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The Dance Historian Is In: Performance as Research in the Afrofuture

February 28 @ 1:00 pm - 3:00 pm

Scholar Dr. Halifu Osumare explores how performance as research is at the heart of Katherine Dunham’s legacy, as she explores the Afrofuture

For this Dance Historian Is In, Dance educator and Black popular culture scholar Dr. Halifu Osumare speaks about her book, Dancing the Afrofuture: Hula, Hip-Hop, and the Dunham Legacy (2024), which chronicles the next stage in her life and career from dancer-activist to academic scholar following her 2018 memoir Dancing In Blackness. Hailing from the Bay Area in California, Osumare began studying with the great Katherine Dunham in the late 1980s, after founding her own Africanist dance center in Oakland. She also founded her own national dance initiative, Black Choreographers Moving Toward the 21st Century.

Dr. Osumare presents from Dancing the Afrofuture exploring her relationship with Dunham while studying hula in Hawai‘i and simultaneously researching and publishing a book about global hip-hop, all while earning her doctorate from the University of Hawai‘i. In so doing, Dr. Osumare demonstrates how performance as research is at the heart of Dunham’s legacy, as she explores the Afrofuture.

For more than 10 years, The Dance Historian Is In at the Library for the Performing Arts has highlighted a diverse range of dancers and choreographers across history. This series began when archivist and historian David Vaughan started volunteering at the Jerome Robbins Dance Division. Vaughan began a monthly program showing his favorite dance films from the Division’s extensive collection, through which he unearthed many treasures, and helped acquire in even more. Vaughan continued the series until the end of his life. Today, we honor his memory and work by inviting dance historians from all over the world each month to carry on the tradition of highlighting dance history through the Dance Division’s moving image collection.

Photo Credit: Headshot of Dr. Halifu Osumare. Photo from author’s personal archives.

This event will take place online via Zoom as well as in person at The Library for the Performing Arts.

*A streaming link will be emailed to everyone on the morning of the event for those wishing to attend virtually.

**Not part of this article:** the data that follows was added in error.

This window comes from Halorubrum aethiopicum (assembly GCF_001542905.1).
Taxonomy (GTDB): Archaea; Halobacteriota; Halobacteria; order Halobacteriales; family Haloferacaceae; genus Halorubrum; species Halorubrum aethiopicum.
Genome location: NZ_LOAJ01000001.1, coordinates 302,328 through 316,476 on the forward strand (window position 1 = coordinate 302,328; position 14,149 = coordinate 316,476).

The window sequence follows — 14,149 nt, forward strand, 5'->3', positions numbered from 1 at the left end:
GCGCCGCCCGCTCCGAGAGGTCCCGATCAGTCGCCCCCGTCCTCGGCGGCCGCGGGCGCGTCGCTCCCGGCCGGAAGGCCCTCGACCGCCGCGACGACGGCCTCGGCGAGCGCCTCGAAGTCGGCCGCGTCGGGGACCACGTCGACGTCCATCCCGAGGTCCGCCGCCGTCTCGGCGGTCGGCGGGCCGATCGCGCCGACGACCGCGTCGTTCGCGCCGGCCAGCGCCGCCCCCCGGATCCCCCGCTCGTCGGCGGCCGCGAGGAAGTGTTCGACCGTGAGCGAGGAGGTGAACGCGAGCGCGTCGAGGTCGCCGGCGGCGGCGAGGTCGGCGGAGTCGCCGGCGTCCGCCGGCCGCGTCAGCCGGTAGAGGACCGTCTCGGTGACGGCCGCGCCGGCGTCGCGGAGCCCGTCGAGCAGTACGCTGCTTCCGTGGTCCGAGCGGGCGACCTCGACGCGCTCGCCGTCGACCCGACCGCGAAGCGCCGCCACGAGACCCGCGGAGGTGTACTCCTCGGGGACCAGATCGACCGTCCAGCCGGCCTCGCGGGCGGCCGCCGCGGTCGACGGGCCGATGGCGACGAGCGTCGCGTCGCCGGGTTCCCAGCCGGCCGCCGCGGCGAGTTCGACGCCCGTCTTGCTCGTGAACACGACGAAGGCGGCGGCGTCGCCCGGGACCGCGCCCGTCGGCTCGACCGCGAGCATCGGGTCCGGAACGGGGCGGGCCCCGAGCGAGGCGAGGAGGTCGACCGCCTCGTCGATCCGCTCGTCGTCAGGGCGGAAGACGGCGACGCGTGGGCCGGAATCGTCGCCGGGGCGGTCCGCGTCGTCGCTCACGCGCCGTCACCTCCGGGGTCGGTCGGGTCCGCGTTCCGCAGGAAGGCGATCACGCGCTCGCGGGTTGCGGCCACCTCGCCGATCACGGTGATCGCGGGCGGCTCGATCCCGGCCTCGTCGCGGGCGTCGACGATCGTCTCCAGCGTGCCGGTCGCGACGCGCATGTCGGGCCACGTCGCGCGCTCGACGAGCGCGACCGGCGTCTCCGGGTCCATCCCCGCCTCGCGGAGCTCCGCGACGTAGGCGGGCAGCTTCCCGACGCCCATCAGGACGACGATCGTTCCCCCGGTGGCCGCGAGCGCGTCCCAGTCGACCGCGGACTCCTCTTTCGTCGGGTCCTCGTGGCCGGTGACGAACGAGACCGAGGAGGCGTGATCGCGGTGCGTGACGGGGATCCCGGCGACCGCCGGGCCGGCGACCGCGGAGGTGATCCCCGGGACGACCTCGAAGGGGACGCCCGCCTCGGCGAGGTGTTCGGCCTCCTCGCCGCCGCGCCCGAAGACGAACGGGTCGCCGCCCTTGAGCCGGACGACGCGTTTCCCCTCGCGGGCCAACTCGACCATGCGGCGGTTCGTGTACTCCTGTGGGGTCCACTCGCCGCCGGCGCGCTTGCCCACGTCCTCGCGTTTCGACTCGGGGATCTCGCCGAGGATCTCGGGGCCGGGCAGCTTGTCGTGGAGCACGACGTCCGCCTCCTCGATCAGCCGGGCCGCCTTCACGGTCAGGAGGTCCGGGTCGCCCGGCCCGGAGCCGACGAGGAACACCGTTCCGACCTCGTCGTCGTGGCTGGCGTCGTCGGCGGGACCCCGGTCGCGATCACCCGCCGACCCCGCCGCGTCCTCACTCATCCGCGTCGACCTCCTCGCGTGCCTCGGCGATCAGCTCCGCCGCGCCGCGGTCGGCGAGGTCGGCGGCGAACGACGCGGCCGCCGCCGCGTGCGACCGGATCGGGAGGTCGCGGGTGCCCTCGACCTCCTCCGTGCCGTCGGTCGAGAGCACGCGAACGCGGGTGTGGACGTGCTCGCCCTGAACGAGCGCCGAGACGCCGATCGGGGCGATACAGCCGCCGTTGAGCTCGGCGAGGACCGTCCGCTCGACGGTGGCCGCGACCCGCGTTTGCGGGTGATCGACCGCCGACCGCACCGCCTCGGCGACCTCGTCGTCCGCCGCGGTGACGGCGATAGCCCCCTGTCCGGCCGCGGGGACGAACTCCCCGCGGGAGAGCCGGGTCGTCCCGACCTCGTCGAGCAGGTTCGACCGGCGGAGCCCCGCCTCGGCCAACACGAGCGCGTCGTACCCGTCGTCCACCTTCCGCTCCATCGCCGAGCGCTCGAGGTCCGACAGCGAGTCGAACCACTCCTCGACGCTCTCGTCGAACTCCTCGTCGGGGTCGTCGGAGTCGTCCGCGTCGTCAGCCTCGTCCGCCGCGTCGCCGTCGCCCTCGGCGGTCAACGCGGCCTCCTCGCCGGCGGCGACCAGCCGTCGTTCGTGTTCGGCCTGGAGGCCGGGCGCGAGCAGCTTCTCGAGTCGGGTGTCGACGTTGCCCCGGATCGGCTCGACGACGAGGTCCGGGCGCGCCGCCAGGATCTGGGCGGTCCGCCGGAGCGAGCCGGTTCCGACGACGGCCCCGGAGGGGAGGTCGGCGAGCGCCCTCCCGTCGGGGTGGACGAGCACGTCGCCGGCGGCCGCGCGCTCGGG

SEATING POLICY | Programs are free and open to all, but registration is requested. Check-in line forms 45 minutes before the advertised start time. Registered guests are given priority check-in 15 to 30 minutes before start time. Five minutes before the advertised start time, all seats are released, regardless of registration, to our patrons in the stand-by line. If you arrive after the program starts, you will be seated at the discretion of our front-of-house staff.

STANDBY LINE | If registration is sold out or has ended, do not fret! We welcome you to come to the Library regardless of registration status and wait in our standby line, which forms 45 minutes before the advertised start time. Five minutes before the program starts, all remaining seats are released. While this is not guaranteed, we will do our best to get you into any of our programs.

ASSISTIVE LISTENING AND ASL | ASL interpretation and real-time (CART) captioning available upon request. Please submit your request at least two weeks in advance by emailing accessibility@nypl.org.

BRUNO WALTER POLICY | Please note that any unoccupied seat will be released five minutes before the show begins and holding seats for anyone beyond that is prohibited. There is no food or drink allowed inside the venue.

AUDIO/VIDEO RECORDING | Programs may be photographed and recorded by and at the discretion of the Library for the Performing Arts and will post signs indicating as such. If you would prefer your image not be captured, please let us know and we can seat you accordingly. Attending any program indicates your consent to being filmed/photographed and your consent to the use of your recorded image for any and all purposes of the New York Public Library.

PRESS | Please send all press inquiries to Alex Teplitzky at alexteplitzky@nypl.org. Please note that all recording, including professional video recordings, are prohibited without expressed consent from the Library.

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